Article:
Scalable Routing in Unreliable Grids

Alhussein Abouzeid, assistant professor of electrical, computer, and systems engineering at Rensselaer, is investigating methods of routing messages on the unreliable networks formed in grid computing. In such cases, it is necessary to find nodes where computing resources are available, to allocate jobs to resources in ways that maximize performance, and to find new routes when nodes become unavailable. One must do all of this while expending a minimum amount of overhead, defined as computing time and power, and the system must be scalable to infinitely large systems without deteriorating quality. Dr. Abouzeid analyzes the changes of topology as a random process, and applies information-theoretic principles to quantify the minimum amount of overhead (bits/sec). He introduced the principle of “statistical traffic localization” that governs the selection of interacting peers in a dynamic grid. He has shown that grids that are designed according to this principle are infinitely scalable to arbitrary large numbers while keeping the overhead bounded.

Virtual Embedding for World Wide Computing

Bulent Yener, associate professor of computer science, suggests bridging the gap between supercomputing and grid computing by creating a virtual mesh and embedding it on top of the arbitrary mesh formed by the heterogeneous group of computers used in grid computing. The goal is to embed a virtual supercomputer architecture with minimum interference. In a dynamic wireless network, for example, routing information is obtained for the mobile terminals and mobile base stations, and this information is partitioned into a hierarchical, distributed database, based on the virtual topology. He has shown that such a system can cope with a high degree of mobility in the system and still successfully deliver packets to their destinations.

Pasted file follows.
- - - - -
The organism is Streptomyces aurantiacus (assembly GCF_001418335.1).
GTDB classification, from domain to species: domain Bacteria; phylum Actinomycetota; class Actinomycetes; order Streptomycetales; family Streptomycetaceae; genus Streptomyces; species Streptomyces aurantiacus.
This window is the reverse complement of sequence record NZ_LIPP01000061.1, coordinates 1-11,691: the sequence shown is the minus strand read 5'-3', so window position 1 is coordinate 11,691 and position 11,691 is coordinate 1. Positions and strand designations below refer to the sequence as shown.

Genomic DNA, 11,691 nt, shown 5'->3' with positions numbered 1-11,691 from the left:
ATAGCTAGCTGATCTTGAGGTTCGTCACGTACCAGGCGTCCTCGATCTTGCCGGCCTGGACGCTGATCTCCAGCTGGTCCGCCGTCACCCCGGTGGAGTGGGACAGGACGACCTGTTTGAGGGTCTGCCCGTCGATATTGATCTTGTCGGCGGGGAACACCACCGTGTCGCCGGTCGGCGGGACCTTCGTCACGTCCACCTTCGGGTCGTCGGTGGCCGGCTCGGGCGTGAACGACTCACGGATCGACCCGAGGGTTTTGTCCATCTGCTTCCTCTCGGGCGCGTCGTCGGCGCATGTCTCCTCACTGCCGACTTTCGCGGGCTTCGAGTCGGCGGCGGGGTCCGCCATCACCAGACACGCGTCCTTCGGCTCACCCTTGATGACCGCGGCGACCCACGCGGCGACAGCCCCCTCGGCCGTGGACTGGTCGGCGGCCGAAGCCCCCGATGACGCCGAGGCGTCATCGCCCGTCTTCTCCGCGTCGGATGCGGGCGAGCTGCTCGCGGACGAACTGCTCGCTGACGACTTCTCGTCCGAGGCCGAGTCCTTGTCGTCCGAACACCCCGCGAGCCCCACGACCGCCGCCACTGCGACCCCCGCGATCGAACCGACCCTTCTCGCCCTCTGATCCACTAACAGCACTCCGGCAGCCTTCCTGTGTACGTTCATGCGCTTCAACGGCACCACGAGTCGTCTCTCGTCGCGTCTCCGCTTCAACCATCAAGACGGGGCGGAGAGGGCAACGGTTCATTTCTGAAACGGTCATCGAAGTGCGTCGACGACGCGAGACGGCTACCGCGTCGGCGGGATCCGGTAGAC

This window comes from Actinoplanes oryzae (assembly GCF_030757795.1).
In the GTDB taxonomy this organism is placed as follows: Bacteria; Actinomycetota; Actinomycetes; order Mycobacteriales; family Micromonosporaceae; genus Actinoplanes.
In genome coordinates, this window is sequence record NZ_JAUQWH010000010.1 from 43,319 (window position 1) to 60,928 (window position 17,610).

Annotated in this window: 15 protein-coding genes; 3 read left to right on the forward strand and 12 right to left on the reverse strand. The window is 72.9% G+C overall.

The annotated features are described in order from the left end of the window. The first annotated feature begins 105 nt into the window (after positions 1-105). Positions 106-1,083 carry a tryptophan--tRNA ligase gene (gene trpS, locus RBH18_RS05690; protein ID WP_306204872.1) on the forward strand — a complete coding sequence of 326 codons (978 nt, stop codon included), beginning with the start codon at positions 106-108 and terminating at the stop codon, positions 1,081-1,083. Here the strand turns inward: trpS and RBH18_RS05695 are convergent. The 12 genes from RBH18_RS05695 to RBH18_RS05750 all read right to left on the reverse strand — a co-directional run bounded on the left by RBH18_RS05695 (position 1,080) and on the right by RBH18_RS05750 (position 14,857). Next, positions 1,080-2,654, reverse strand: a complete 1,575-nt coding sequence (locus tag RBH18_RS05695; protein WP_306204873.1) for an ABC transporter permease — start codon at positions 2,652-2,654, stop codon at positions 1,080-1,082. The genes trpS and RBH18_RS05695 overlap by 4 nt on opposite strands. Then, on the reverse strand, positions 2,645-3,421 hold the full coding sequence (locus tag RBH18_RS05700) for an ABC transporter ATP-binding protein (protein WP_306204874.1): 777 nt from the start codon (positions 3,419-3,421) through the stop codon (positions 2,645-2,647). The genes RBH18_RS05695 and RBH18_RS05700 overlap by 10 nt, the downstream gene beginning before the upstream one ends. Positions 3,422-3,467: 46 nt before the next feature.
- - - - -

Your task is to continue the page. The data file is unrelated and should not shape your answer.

Concept-Based Software for Embedded Systems

David Musser, professor of computer science, is one of the originators of the concept-based approach that has led to widely used generic software libraries for data processing, scientific computation, and graph computation, including the Standard Template Library, the Matrix Template Library, and the Boost Graph Library. He is extending these methods to produce generic libraries and high-level optimization for embedded computing systems. In the concept-based approach, software artifacts are systematically classified according to their formal requirements. Concept refinement uncovers basic relationships and makes it possible to develop generic components that produce optimal program designs. Dr. Musser proposes using traditional concepts such as Algorithm, Iterator, Functor, Adaptor, and Allocator. In collaboration with Drs. Luk and Szymanski, he is also developing new concepts, such as distribution coordinators and mobility negotiators, that are needed for distributed real-time and embedded computing. His strategy is to begin with real problems being tackled in the Center for Pervasive Computing and Networking and work upward toward generalized concepts.

Parallel Processing Algorithms for Eye Surgery

Rensselaer researchers are using high-speed parallel processing algorithms to develop an improved system for laser surgery on the retina. Their system gives surgeons real-time information to better aim the laser. Surgeons now must look at a small section of the eye and coordinate it with another map of the whole eye, a task so difficult that there is a 50 percent error rate. Chris Carothers, assistant professor of computer science, and collaborators have developed algorithms that take advantage the 4 MB pages provided by an Intel processor to continuously in real-time map blood vessels, locate landmarks, and coordinate images, keeping track of the laser’s position despite the unpredictable, random movements of the human eye during surgery.


Boleslaw Szymanski



(518) 276-2714


Carlos Varela


Assistant Professor

(518) 276-6912


Alhussein Abouzeid


Assistant Professor

(518) 276-6534


Bulent Yener


Associate Professor

(518) 276-6907


David Musser



(518) 276 –8660


Chris Carrothers


Assistant Professor

(518) 276-2930



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Last updated: 08/11/03.